D.C. spent more than $60 million renovating the school just a few years ago.
Add this to the list of D.C.'s school woes: out-of-order toilets, cafeteria flooding, and no breakfast being served at Anacostia High School today.
That's what students and staff said they encountered this morning at the school, which received an award-winning $63 million renovation less than five years ago. They marched out of the school in protest, demanding action from the D.C. Public Schools chancellor and central office.
At one point, staff lined up in front of the building's front doors and chanted in support of better working conditions. Students expressed their pent-up frustration over the situation on social media.
"They are disrespecting teachers. They are disrespecting students. We have no running water. We have no toilets. We are upset," one individual shouted to onlookers. In his remarks, the speaker also referenced the legacy of Martin Luther King Jr. on the anniversary of his assassination. He said the group would stay outside until interim DCPS chancellor Amanda Alexander showed up.
Alexander arrived and reported that the school's water issues had been "resolved." DCPS representatives did not immediately respond to requests for comment. According to Ward 8 State Board of Education member Markus Batchelor, who met with Ward 8 Councilmember Trayon White and Washington Teachers' Union members, students went back inside the school around 10:30 a.m.
"Seems to be a long record of neglect—to the building and those inside—from central office and [D.C.'s Department of General Services]," Batchelor tweeted. "The frustration is palpable. Students & educators deserve better." In a text message, he wrote that some renovations don't fully address the needs of schools.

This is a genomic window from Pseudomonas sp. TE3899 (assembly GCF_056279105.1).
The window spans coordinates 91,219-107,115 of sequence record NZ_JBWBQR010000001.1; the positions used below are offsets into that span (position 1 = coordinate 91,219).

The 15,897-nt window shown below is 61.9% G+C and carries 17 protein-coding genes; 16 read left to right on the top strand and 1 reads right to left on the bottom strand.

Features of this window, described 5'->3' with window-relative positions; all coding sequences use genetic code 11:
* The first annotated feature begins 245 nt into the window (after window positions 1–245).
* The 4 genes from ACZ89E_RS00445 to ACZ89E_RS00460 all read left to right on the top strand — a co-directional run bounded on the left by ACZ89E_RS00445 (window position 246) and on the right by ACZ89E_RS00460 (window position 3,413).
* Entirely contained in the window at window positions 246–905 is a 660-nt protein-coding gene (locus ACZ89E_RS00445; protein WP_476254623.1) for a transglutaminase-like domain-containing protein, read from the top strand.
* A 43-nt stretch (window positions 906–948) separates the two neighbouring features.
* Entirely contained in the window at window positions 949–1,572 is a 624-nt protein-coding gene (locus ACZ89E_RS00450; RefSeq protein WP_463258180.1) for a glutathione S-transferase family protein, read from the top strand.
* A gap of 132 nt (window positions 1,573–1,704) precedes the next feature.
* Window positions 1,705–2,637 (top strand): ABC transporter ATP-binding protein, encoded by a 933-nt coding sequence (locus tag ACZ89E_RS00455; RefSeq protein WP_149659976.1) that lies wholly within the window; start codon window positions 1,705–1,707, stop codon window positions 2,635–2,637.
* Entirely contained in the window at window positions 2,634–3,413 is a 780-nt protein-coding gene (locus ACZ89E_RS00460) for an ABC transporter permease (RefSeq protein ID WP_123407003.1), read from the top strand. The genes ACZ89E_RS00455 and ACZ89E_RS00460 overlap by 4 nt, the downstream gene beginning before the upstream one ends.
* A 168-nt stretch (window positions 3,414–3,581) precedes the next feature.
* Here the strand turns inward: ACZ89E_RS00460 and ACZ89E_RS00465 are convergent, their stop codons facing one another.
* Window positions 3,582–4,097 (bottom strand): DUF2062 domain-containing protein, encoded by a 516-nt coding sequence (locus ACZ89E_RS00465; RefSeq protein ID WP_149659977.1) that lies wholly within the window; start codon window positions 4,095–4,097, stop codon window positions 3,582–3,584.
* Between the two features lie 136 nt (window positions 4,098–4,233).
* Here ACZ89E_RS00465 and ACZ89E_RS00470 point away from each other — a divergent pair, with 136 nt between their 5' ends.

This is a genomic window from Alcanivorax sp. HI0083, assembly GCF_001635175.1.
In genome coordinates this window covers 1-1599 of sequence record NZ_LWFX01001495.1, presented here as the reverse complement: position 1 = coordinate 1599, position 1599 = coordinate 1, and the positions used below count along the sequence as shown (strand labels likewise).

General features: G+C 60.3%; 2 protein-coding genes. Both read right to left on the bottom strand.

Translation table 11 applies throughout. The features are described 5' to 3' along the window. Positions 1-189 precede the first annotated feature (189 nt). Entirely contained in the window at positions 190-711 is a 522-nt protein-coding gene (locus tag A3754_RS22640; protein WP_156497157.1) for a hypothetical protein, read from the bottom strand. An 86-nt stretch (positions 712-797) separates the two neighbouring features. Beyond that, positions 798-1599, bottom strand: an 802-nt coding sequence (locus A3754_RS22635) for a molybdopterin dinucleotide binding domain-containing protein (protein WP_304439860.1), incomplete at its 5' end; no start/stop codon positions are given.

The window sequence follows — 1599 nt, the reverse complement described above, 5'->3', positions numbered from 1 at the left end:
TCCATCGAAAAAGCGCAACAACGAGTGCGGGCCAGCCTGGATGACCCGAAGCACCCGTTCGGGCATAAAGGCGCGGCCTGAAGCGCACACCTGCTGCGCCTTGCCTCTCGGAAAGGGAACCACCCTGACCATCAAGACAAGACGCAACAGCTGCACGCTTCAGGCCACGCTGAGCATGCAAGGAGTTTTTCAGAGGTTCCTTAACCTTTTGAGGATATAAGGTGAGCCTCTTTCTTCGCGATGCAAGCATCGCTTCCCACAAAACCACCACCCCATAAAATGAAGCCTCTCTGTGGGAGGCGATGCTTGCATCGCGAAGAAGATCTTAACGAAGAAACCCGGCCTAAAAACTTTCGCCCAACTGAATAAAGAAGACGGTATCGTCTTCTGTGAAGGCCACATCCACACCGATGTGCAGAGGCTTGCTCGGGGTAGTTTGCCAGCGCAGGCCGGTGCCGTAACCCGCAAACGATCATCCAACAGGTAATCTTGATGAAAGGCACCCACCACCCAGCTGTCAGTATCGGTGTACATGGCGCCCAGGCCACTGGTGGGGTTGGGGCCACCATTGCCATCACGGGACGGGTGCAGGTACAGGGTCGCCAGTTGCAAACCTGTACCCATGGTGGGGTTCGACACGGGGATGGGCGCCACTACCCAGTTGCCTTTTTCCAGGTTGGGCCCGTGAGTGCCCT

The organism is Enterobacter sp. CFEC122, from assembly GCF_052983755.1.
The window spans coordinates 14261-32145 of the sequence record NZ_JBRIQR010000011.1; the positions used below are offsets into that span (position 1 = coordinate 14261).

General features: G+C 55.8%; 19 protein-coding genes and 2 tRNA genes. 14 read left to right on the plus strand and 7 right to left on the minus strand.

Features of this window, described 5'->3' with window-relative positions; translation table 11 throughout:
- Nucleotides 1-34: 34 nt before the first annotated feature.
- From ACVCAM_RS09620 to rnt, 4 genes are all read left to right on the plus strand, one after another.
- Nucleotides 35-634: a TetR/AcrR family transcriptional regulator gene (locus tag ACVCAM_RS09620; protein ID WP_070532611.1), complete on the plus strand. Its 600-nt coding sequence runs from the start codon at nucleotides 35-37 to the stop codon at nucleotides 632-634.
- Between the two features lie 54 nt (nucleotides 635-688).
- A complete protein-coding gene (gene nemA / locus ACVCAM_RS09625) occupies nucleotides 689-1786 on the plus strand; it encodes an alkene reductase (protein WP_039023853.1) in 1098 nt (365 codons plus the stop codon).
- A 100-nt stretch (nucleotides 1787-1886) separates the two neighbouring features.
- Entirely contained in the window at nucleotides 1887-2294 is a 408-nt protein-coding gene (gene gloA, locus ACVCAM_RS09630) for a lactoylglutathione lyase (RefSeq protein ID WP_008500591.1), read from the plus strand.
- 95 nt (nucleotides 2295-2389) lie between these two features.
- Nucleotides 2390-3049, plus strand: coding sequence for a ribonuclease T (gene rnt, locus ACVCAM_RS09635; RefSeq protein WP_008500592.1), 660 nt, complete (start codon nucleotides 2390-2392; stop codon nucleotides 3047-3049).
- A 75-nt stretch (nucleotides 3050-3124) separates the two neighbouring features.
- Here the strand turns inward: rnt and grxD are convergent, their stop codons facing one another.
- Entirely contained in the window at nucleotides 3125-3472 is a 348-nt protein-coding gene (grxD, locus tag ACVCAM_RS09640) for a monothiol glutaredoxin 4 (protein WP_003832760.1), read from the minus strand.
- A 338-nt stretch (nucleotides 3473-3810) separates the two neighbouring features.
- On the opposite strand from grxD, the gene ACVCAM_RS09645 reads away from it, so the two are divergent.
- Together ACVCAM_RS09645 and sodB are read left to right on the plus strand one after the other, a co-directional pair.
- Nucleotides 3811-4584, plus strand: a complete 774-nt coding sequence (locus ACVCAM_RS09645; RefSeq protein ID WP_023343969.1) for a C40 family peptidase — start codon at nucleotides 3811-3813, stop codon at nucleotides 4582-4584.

There were conflicting reports about how many bathrooms at the school were not usable on Wednesday. At-Large D.C. Councilmember David Grosso tweeted that DCPS told him half "of restroom facilities were operating before school started." But an Anacostia High teacher said only two of more than a dozen restrooms at the school "were working at about 8:30 a.m.," after many students and all staff had already arrived.
In a statement issued Wednesday afternoon, DCPS said bathrooms had started reopening by 8 a.m. and "all repairs were completed" by 10:15 a.m. "The Department of General Services is assessing all DCPS facilities system-wide to proactively address any similar issues," DCPS said.
On Facebook, another teacher at the school posted a screenshot of an email from Principal Eric Fraser sent around 7 a.m., which said that as of Tuesday evening, "water stopped flowing to the building's toilets and they all stopped flushing."
Fraser wrote that the school's administration had reached out to DCPS and DGS "immediately and they have been working on the situation throughout the night." A pair of "water pumps" needed to be fixed, he added, and the administration had contacted nearby Kramer Middle School for potential "alternative arrangements."
The District heralded Anacostia High's "modernization" with a ribbon-cutting ceremony in 2012. The school had been in a serious state of disrepair, with an outdated HVAC system, a dilapidated façade, pervasive water damage, and poor plumbing. "We finally have the kind of facility that our students deserve here in Anacostia," former DCPS Chancellor Kaya Henderson said at the ceremony.
Anacostia High was one of three DCPS schools the D.C. Auditor included in a 2015 audit of the District's school modernization program. The auditor concluded that the District did not properly account for expenditures while projects went over budget and behind schedule. Lawmakers responded with anger and calls for more accountability. The Anacostia project cost about $300 per square foot.